Tim explains that in order to have a biblical view of God, we must acknowledge His wrath.
Is God wrathful? Well, there are aspects of God’s nature that make people uncomfortable. God’s wrath is one of them. In fact, fewer and fewer churches nowadays will openly preach about the wrath of God. The topic is taboo to our modern sensibilities. While some ignore the biblical teaching of God’s wrath, others will just flat-out deny it. The problem is, there are more than 600 references of divine wrath in Scripture.
The doctrine of God’s wrath against the wicked is clearly taught throughout the Bible. Listen to how the prophet Nahum describes God’s wrath against Nineveh. It says this: “The Lord is a jealous and avenging God; the Lord is avenging and wrathful; the Lord takes vengeance on his adversaries and keeps wrath for his enemies. The Lord is slow to anger and great in power, and the Lord will by no means clear the guilty. Who can stand before his indignation? Who could endure the heat of his anger? His wrath is poured out like fire, and the rocks are broken into pieces by him. The Lord is good, a stronghold in the day of trouble; he knows those who take refuge in him. But with an overflowing flood he will make a complete end to his adversaries, and will pursue his enemies into darkness.”
I cited this lengthy passage for a reason. Most people are happy to quote verses like, “the Lord is slow to anger,” verse 3, and, “the Lord is good, a stronghold in the day of trouble,” verse 7, yet they ignore verses like, “the Lord is an avenging and wrathful God,” verse 2, and, “his wrath is poured out like fire,” verse 6. They want to take the former but leave 01:55 the latter. However, the minor prophet won’t allow it. God’s goodness and wrath are inseparably interwoven within the same text.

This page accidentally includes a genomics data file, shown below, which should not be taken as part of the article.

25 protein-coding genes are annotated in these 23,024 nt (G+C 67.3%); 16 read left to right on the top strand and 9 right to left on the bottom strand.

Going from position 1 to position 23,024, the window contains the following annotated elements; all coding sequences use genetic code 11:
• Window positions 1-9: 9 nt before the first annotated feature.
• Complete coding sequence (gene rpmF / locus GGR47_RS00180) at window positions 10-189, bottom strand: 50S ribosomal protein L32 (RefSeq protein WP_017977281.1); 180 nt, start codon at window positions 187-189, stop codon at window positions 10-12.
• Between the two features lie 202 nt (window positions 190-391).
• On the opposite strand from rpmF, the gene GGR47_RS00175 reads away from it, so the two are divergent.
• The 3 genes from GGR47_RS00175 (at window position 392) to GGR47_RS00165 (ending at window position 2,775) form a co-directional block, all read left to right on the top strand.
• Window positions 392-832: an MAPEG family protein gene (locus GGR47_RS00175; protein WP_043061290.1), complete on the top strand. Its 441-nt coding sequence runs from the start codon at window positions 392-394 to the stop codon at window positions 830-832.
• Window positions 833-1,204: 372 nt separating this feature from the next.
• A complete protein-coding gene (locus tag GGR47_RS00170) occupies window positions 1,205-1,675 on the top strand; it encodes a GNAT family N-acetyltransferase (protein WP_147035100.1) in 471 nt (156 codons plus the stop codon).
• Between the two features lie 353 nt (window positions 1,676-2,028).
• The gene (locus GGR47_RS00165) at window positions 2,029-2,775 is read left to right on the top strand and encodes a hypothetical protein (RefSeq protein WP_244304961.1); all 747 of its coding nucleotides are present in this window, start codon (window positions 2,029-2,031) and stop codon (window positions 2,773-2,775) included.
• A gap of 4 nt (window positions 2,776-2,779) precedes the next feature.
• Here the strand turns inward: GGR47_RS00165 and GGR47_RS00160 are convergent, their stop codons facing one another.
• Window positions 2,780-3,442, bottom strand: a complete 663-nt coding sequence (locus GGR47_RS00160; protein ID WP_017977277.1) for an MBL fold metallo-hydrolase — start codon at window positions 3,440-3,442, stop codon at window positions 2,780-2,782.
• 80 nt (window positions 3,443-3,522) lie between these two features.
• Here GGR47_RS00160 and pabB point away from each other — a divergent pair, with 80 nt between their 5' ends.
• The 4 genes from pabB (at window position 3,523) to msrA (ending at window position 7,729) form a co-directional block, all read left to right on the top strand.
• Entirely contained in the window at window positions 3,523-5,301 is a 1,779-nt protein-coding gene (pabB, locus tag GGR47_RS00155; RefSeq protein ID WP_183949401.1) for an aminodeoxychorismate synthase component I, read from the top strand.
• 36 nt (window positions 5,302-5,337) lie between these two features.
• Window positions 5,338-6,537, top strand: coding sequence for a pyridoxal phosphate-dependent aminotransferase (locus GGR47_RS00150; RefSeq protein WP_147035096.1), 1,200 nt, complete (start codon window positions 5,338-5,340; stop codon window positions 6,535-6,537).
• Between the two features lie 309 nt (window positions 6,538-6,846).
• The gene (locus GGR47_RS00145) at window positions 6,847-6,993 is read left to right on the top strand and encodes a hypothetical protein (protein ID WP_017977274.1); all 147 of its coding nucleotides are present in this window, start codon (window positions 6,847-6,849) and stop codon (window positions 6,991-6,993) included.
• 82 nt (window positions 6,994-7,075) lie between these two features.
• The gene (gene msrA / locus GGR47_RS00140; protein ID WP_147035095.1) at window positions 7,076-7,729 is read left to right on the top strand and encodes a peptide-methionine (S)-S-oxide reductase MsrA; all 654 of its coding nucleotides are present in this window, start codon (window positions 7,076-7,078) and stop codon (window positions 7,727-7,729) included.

Many people have the mistaken impression that the character of God is split in the Bible. The God of the Old Testament is angry and wrathful. The God of the New Testament is gracious and merciful. This simply isn’t true, and I can prove it to you. Not only does Nahum’s own words allude to God’s goodness and mercy in verse 7, but Nahum’s audience was well aware of God’s goodness. Nahum is writing to the Ninevites. These are the same Ninevites whom God sent Jonah. These are the same wicked people who had repented and received mercy from God.
In response to God sparing Nineveh, Jonah says this: “For I knew that you are a gracious God and merciful, slow to anger and abounding in steadfast love, and relenting from disaster.” So over a century has passed since Jonah’s oracle, and the Ninevites have turned back to their wicked ways. Now these people who have received God’s mercy are going to receive God’s wrath. The tragic history of the Ninevites displays two aspects of God’s nature, and both are equally true. God is gracious and merciful, but He is also avenging and wrathful. Sound theology never pits one against the other.